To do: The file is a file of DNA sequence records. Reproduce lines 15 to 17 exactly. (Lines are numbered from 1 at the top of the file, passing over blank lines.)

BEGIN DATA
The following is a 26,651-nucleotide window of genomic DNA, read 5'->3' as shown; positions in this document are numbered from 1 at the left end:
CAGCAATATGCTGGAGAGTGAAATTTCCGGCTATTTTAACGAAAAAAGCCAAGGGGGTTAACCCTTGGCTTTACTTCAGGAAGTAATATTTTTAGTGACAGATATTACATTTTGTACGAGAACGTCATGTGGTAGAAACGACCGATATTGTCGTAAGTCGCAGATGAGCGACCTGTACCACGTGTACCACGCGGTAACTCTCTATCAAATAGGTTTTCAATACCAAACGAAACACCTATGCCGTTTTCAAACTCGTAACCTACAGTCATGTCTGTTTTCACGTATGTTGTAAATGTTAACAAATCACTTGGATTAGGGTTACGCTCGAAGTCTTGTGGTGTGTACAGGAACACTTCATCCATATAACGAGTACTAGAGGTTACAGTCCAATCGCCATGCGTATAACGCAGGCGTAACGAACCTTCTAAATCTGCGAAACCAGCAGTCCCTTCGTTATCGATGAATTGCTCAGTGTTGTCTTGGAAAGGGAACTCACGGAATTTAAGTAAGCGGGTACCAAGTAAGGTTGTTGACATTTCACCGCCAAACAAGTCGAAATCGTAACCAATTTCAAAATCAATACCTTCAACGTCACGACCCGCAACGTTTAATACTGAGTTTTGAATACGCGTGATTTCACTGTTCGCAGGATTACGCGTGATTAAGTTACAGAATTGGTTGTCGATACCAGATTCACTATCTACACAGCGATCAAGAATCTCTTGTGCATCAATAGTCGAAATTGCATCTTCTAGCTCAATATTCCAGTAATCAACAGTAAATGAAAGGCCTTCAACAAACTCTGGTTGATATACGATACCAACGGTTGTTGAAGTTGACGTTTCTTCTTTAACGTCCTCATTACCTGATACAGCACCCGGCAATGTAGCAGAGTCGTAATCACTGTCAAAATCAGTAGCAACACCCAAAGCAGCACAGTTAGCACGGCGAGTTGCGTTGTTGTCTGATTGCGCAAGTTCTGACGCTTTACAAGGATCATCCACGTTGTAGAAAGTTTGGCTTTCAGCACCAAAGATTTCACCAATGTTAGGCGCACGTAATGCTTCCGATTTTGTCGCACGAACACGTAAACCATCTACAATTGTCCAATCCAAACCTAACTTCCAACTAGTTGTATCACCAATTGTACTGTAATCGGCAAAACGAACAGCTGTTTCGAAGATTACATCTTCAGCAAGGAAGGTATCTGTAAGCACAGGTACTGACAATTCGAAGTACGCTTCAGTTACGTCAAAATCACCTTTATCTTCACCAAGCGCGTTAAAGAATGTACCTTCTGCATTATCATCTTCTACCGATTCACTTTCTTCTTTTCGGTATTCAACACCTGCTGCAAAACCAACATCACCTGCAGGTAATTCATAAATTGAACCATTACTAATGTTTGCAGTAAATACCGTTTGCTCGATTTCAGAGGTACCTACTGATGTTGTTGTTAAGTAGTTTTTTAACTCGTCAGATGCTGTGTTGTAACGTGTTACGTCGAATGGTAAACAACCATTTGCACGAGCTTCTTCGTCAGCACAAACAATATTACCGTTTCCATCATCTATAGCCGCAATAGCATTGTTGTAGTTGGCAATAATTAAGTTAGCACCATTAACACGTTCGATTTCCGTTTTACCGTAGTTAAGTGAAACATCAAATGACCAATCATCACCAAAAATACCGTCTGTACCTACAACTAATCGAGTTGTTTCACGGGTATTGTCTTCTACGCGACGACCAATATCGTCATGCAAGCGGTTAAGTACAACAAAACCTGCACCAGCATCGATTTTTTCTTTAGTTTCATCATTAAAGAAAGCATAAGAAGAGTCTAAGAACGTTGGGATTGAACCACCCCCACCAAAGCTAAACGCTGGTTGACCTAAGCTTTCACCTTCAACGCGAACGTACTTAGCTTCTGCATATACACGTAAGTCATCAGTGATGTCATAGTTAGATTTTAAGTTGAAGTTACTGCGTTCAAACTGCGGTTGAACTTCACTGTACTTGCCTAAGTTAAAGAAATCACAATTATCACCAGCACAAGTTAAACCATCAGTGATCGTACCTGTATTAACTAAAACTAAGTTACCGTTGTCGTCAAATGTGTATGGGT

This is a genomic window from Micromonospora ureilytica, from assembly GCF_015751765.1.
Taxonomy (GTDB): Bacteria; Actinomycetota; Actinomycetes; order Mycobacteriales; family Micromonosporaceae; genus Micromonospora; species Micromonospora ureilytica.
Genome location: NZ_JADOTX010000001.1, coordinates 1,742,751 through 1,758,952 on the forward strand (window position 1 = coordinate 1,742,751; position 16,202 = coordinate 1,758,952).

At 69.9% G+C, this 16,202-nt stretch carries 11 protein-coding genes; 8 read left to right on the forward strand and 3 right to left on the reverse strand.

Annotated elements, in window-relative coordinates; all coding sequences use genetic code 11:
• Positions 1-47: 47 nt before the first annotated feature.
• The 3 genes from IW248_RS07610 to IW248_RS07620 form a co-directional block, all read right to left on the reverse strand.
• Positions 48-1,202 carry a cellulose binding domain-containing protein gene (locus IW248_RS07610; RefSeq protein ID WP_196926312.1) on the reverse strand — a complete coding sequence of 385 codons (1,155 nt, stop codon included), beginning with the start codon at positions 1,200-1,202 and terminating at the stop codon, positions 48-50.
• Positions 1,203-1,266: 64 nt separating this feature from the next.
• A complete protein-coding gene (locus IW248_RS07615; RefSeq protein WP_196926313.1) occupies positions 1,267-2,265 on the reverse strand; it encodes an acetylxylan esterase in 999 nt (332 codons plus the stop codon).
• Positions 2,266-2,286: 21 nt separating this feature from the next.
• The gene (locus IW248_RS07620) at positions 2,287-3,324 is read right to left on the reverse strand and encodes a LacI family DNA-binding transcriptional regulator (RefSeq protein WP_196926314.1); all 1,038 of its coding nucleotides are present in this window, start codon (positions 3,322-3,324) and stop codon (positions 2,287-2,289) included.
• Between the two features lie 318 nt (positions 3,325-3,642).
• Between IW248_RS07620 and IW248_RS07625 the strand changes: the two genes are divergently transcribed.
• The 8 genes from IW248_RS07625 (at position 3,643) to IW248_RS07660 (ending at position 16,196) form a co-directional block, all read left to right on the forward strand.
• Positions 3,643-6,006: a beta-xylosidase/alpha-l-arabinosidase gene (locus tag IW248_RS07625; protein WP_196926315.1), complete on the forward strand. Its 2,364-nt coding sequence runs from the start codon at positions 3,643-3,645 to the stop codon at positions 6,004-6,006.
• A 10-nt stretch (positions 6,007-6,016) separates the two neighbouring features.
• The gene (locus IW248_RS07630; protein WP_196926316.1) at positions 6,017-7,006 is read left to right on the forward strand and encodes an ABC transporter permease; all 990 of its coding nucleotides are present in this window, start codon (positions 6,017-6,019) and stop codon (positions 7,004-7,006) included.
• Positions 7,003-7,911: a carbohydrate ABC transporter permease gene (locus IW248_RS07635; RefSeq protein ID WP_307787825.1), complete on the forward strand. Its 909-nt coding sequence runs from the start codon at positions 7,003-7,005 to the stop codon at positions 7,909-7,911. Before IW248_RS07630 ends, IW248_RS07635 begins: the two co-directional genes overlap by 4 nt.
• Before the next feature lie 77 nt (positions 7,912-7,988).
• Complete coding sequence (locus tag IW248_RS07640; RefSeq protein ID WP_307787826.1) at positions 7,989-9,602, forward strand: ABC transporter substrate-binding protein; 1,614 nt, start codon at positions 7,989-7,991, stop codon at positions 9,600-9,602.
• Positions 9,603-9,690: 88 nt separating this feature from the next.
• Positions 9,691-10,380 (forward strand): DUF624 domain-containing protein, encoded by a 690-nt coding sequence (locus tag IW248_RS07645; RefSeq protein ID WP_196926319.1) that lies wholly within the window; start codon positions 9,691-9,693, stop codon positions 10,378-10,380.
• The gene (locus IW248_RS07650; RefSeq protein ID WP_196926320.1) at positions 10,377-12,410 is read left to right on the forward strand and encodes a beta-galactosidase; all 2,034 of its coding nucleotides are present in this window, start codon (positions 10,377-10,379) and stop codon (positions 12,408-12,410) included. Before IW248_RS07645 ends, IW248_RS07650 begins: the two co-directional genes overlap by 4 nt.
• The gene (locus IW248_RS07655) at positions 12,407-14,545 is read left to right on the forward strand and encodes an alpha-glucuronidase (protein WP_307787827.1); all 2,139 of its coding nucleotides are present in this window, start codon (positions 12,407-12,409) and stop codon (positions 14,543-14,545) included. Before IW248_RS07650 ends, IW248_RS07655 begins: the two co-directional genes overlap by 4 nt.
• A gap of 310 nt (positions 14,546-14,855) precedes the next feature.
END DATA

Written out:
• Between the two features lie 318 nt (positions 3,325-3,642).
• Between IW248_RS07620 and IW248_RS07625 the strand changes: the two genes are divergently transcribed.
• The 8 genes from IW248_RS07625 (at position 3,643) to IW248_RS07660 (ending at position 16,196) form a co-directional block, all read left to right on the forward strand.